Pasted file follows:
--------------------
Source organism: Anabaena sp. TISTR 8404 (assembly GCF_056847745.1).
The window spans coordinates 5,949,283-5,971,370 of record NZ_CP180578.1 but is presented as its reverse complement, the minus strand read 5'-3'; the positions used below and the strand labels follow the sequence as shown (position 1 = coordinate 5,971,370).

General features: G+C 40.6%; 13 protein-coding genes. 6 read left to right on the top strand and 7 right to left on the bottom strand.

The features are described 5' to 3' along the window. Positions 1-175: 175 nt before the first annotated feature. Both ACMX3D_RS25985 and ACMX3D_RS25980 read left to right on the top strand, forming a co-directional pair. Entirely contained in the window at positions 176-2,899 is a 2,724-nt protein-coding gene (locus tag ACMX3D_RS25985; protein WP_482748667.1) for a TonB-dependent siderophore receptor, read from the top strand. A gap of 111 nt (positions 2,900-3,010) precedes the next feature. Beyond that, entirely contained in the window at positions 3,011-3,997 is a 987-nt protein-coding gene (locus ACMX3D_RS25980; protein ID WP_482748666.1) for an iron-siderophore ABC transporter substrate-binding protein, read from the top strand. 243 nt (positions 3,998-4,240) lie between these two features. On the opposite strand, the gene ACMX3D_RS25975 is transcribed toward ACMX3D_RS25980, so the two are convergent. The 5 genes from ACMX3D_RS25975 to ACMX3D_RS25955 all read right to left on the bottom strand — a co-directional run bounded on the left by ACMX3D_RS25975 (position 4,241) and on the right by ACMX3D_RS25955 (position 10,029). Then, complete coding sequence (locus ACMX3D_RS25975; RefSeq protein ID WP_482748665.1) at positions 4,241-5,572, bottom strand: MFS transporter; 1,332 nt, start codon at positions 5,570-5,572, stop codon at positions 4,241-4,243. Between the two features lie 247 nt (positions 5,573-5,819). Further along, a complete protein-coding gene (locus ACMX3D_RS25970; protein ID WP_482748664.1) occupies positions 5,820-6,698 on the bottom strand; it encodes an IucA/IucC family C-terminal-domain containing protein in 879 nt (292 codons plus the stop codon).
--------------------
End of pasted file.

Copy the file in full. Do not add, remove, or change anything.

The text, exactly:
Source organism: Anabaena sp. TISTR 8404 (assembly GCF_056847745.1).
The window spans coordinates 5,949,283-5,971,370 of record NZ_CP180578.1 but is presented as its reverse complement, the minus strand read 5'-3'; the positions used below and the strand labels follow the sequence as shown (position 1 = coordinate 5,971,370).

General features: G+C 40.6%; 13 protein-coding genes. 6 read left to right on the top strand and 7 right to left on the bottom strand.

The features are described 5' to 3' along the window. Positions 1-175: 175 nt before the first annotated feature. Both ACMX3D_RS25985 and ACMX3D_RS25980 read left to right on the top strand, forming a co-directional pair. Entirely contained in the window at positions 176-2,899 is a 2,724-nt protein-coding gene (locus tag ACMX3D_RS25985; protein WP_482748667.1) for a TonB-dependent siderophore receptor, read from the top strand. A gap of 111 nt (positions 2,900-3,010) precedes the next feature. Beyond that, entirely contained in the window at positions 3,011-3,997 is a 987-nt protein-coding gene (locus ACMX3D_RS25980; protein ID WP_482748666.1) for an iron-siderophore ABC transporter substrate-binding protein, read from the top strand. 243 nt (positions 3,998-4,240) lie between these two features. On the opposite strand, the gene ACMX3D_RS25975 is transcribed toward ACMX3D_RS25980, so the two are convergent. The 5 genes from ACMX3D_RS25975 to ACMX3D_RS25955 all read right to left on the bottom strand — a co-directional run bounded on the left by ACMX3D_RS25975 (position 4,241) and on the right by ACMX3D_RS25955 (position 10,029). Then, complete coding sequence (locus ACMX3D_RS25975; RefSeq protein ID WP_482748665.1) at positions 4,241-5,572, bottom strand: MFS transporter; 1,332 nt, start codon at positions 5,570-5,572, stop codon at positions 4,241-4,243. Between the two features lie 247 nt (positions 5,573-5,819). Further along, a complete protein-coding gene (locus ACMX3D_RS25970; protein ID WP_482748664.1) occupies positions 5,820-6,698 on the bottom strand; it encodes an IucA/IucC family C-terminal-domain containing protein in 879 nt (292 codons plus the stop codon).